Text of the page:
In the Tucson area, frosts are much more common than hard freezes (although these do happen). Hard freezes that last several days are more difficult to protect against, while overnight frosts usually don’t harm plants permanently.

Selection of plants and their placement is key for frost protection, and of course takes place before you even plant anything. In an ideal world, that fussy Meyer lemon tree would be in your nice, west-facing sunny patio, rather than on the east, shady side of your property. However, you may be stuck with plants that were poorly placed by prior owners, or ones that you planted before you were familiar with the microclimates in your yard. In that case, read on for some tips on protecting your green friends.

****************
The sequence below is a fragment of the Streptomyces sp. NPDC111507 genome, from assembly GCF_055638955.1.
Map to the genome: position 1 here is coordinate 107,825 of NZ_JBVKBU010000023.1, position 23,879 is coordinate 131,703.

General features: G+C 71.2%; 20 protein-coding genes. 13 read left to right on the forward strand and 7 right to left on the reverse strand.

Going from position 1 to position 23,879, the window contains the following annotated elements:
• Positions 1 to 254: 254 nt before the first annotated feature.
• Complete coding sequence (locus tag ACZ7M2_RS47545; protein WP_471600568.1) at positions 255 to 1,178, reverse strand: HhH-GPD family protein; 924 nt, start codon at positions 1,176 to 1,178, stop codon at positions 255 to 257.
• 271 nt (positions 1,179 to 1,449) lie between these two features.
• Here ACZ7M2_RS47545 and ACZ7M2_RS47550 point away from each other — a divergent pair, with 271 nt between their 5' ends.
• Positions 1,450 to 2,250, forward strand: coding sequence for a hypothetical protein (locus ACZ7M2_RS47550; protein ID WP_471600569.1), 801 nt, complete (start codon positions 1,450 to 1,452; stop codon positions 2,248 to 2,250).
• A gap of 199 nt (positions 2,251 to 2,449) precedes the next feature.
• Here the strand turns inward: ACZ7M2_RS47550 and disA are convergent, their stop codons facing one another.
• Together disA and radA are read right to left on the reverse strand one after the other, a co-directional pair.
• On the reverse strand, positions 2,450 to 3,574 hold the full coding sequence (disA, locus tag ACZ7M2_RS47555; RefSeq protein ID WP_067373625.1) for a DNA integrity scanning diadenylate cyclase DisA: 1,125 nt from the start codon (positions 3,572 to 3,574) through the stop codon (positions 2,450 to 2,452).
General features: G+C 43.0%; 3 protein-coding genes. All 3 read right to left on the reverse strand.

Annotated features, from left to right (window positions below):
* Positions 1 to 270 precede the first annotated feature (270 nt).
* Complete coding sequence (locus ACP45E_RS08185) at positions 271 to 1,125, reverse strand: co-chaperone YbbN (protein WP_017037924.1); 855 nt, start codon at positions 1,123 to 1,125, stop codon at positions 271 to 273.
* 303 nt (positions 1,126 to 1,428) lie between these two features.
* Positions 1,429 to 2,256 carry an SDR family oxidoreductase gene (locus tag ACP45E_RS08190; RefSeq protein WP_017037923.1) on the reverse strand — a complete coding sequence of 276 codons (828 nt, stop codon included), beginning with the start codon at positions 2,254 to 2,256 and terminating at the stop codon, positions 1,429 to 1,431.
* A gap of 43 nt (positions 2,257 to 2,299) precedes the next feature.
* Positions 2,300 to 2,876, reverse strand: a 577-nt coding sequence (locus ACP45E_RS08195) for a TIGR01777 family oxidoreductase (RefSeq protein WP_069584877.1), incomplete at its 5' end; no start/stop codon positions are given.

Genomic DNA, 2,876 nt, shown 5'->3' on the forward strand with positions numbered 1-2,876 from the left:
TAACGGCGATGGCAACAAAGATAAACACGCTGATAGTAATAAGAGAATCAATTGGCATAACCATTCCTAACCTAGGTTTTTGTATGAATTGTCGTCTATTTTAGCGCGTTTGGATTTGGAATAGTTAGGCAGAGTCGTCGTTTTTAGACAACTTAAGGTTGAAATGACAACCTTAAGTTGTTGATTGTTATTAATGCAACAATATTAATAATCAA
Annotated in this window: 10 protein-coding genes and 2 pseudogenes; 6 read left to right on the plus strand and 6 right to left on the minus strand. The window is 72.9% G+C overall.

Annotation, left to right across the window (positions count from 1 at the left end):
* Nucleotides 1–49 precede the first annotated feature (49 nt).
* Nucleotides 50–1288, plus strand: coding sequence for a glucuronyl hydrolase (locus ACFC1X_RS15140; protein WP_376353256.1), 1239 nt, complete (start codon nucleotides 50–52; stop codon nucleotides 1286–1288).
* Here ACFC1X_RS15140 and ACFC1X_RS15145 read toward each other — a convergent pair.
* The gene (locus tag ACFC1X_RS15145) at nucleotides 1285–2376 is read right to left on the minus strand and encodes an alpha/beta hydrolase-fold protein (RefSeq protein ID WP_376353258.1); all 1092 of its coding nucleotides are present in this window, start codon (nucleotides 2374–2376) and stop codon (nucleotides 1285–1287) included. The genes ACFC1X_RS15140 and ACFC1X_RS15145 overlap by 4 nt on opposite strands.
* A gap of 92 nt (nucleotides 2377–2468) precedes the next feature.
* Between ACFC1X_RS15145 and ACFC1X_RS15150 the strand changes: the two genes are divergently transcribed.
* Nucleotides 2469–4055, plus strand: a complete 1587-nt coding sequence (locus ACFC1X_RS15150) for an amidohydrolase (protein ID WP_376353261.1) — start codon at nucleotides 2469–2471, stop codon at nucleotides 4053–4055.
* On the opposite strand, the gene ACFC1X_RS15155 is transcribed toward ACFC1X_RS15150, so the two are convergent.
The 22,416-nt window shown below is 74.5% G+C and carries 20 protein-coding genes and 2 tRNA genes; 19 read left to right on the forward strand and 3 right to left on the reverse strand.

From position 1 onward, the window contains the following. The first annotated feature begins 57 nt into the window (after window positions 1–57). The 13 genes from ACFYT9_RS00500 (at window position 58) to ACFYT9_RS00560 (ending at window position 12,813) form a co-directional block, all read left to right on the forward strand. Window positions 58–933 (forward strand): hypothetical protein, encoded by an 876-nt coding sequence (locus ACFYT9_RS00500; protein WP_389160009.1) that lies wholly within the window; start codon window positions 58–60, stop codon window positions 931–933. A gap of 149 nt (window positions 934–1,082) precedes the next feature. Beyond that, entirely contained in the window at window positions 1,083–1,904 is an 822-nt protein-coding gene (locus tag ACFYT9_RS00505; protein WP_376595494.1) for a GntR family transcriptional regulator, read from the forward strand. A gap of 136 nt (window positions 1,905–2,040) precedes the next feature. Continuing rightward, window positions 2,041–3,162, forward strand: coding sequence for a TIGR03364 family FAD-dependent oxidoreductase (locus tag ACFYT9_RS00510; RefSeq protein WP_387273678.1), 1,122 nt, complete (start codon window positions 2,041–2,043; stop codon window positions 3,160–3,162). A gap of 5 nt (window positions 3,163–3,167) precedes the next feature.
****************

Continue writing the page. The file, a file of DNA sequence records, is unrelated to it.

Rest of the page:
What to protect

In leafing plants, flowers are killed first, followed by new leaves, older leaves, stems and trunks. Plants that are native to warmer climates tend to be less frost tolerant. This includes citrus (particularly lemons and limes), tropical trees and shrubs (like bananas and some palms), and non-hardy succulents. Newer plants are at higher risk of damage than plants that are well-established. Container plants can also be more easily damaged, since roots are often less hardy than stems and leaves. The soil insulates the plants’ roots, but in a container, there is much less insulation.

You may also need to protect some cacti. For frost temperatures, cover the growing portion of the cactus only (right at the top of the stems). If these get damaged, that portion of the cactus will no longer grow.